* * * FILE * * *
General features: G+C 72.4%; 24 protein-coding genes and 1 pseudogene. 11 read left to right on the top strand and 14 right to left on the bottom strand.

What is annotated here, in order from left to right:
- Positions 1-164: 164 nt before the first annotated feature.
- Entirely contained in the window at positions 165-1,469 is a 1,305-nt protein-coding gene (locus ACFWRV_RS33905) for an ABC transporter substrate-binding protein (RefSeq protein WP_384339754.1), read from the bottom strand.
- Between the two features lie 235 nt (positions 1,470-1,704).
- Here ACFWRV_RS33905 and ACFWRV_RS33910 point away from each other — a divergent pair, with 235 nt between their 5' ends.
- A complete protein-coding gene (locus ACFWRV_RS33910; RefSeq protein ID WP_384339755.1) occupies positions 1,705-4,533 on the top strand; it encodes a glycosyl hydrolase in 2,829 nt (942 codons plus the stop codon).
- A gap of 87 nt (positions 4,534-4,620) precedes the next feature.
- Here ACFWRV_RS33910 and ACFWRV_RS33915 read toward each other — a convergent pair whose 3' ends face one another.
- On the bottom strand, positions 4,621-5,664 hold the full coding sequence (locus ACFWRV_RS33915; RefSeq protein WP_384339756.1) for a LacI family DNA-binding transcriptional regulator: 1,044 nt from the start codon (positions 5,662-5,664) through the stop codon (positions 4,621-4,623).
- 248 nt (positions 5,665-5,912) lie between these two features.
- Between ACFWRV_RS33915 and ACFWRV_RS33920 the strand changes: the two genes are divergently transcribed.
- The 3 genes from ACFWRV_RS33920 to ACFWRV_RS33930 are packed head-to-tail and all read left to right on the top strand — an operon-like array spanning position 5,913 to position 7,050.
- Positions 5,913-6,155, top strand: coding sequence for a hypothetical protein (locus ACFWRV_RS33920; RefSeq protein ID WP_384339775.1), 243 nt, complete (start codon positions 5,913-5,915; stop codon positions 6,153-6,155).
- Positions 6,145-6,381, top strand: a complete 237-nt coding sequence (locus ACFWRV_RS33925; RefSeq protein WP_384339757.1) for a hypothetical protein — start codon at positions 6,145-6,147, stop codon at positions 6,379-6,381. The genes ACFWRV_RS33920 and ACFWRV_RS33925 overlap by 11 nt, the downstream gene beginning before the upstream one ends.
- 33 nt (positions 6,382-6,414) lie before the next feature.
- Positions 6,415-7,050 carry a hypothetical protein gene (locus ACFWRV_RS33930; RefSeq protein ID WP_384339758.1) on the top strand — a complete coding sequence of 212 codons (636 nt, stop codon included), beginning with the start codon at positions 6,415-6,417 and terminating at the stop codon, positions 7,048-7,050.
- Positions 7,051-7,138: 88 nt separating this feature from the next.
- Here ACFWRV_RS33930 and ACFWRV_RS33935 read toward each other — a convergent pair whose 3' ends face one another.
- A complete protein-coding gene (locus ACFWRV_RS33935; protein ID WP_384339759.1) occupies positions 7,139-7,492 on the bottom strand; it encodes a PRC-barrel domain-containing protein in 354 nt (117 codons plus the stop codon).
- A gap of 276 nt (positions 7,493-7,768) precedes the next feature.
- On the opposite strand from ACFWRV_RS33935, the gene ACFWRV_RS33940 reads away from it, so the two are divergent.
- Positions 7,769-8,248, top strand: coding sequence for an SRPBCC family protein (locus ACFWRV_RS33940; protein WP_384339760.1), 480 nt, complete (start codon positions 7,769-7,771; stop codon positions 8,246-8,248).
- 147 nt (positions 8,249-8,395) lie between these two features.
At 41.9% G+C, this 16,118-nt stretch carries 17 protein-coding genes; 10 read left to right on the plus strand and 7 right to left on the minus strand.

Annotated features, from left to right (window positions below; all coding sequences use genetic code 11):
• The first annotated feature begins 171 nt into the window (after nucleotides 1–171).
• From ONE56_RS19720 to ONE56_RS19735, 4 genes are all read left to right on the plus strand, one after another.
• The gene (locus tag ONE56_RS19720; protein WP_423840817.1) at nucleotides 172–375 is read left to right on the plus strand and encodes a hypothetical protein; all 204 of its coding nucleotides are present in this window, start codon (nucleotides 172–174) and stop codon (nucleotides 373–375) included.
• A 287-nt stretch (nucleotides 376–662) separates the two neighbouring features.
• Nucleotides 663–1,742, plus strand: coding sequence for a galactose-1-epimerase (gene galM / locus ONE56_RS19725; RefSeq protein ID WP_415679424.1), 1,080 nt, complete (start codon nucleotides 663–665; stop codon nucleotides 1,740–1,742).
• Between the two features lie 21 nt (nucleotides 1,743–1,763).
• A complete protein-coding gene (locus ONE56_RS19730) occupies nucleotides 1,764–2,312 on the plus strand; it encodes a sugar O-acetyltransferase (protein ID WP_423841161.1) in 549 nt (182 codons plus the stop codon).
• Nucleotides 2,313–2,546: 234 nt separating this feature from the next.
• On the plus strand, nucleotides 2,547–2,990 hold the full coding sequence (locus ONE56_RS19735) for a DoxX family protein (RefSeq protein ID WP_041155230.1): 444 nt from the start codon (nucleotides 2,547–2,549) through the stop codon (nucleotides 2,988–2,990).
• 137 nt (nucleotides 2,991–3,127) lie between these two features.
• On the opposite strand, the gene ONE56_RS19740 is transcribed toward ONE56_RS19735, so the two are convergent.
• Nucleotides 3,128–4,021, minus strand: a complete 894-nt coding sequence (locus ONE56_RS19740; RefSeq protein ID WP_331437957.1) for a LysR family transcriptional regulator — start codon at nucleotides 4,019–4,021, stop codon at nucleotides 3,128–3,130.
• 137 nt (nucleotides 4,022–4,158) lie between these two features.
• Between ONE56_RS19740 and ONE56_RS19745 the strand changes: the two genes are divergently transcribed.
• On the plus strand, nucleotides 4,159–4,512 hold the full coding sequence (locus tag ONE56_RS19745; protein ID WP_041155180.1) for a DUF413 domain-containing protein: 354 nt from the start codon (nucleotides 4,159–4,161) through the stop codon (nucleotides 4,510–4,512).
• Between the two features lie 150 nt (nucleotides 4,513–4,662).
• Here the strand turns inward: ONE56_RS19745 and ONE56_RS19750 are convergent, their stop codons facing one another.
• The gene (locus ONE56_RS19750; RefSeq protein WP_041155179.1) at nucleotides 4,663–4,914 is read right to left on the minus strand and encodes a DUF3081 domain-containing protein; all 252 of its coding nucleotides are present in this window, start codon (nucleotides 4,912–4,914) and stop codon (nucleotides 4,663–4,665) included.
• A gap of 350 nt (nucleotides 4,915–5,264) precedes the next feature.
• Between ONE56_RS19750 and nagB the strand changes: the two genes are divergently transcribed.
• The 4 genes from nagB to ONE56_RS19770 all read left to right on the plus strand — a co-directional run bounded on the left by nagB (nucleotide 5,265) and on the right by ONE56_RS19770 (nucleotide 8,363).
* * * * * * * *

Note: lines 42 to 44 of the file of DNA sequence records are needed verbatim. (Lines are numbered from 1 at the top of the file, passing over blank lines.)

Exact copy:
• Between the two features lie 150 nt (nucleotides 4,513–4,662).
• Here the strand turns inward: ONE56_RS19745 and ONE56_RS19750 are convergent, their stop codons facing one another.
• The gene (locus ONE56_RS19750; RefSeq protein WP_041155179.1) at nucleotides 4,663–4,914 is read right to left on the minus strand and encodes a DUF3081 domain-containing protein; all 252 of its coding nucleotides are present in this window, start codon (nucleotides 4,912–4,914) and stop codon (nucleotides 4,663–4,665) included.